Last week, the Supreme Court of Canada ousted the jurisdiction of Manitoba Human Rights adjudicators in discrimination cases involving unionized workers: Northern Regional Health Authority v. Horrocks, 2021 SCC 42.

In this case, a unionized employee was alleging discrimination against her employer for its failure to properly accommodate her disability. The issue before the Supreme Court of Canada was whether this dispute should be heard by a labour arbitrator or a human rights adjudicator. The Supreme Court determined that a labour arbitrator should hear all disputes – including human rights and discrimination disputes – within the ambit of a collective agreement, unless the statutory regime clearly expresses otherwise. In other words, unless human rights legislation clearly conveys an intent to share or carve into a labour arbitrator’s jurisdiction, a labour arbitrator has exclusive jurisdiction to hear human rights disputes arising from a collective agreement.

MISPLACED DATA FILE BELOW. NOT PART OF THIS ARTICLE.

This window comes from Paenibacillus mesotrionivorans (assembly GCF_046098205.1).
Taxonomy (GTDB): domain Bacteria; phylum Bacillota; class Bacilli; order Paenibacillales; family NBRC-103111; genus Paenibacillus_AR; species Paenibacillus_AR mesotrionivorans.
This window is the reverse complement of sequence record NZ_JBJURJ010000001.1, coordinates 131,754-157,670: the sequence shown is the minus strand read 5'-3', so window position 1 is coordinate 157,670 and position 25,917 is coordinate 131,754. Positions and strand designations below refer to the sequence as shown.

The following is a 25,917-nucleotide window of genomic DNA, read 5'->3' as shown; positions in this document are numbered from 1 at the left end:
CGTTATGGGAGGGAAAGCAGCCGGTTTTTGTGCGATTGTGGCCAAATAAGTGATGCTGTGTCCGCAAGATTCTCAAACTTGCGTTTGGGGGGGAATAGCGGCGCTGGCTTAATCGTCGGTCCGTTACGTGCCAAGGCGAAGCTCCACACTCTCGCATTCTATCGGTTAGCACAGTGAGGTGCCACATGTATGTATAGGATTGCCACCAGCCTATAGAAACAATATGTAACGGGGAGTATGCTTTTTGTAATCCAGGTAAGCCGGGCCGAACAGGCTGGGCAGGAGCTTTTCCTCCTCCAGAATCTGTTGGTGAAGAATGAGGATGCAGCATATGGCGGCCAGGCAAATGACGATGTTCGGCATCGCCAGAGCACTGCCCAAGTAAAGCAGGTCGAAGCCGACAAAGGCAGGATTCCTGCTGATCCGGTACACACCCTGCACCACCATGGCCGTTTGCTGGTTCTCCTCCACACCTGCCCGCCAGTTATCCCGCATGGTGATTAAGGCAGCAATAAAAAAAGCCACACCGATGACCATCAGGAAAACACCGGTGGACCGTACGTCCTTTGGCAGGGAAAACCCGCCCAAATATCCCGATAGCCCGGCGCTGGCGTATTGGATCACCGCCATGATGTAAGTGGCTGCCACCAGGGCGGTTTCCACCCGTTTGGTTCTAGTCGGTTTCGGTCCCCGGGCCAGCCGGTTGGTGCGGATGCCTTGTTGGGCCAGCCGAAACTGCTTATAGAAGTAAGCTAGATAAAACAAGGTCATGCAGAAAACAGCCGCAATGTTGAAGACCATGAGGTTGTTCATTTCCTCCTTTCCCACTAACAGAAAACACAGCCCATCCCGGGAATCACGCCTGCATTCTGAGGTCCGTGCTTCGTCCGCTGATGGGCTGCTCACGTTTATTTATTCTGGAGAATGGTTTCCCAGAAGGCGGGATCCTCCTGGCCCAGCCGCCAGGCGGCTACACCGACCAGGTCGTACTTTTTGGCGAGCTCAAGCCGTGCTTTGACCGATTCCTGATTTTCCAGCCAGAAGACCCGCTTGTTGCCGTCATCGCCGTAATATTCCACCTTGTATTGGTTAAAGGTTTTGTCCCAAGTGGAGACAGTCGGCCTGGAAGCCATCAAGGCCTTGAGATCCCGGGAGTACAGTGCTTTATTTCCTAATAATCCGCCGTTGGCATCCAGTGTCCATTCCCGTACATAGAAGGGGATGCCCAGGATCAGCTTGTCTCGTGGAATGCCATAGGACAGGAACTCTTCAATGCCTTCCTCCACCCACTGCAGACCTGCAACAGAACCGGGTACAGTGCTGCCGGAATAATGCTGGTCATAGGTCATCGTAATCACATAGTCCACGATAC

So, what does this mean? Where provinces have human rights legislation like Manitoba’s, grievors in those provinces may no longer be able to bring their workplace related human rights claims before a Human Rights Commission or Tribunal. By extension, Unions may have more responsibility, as they may need to take on more human rights claims of their members.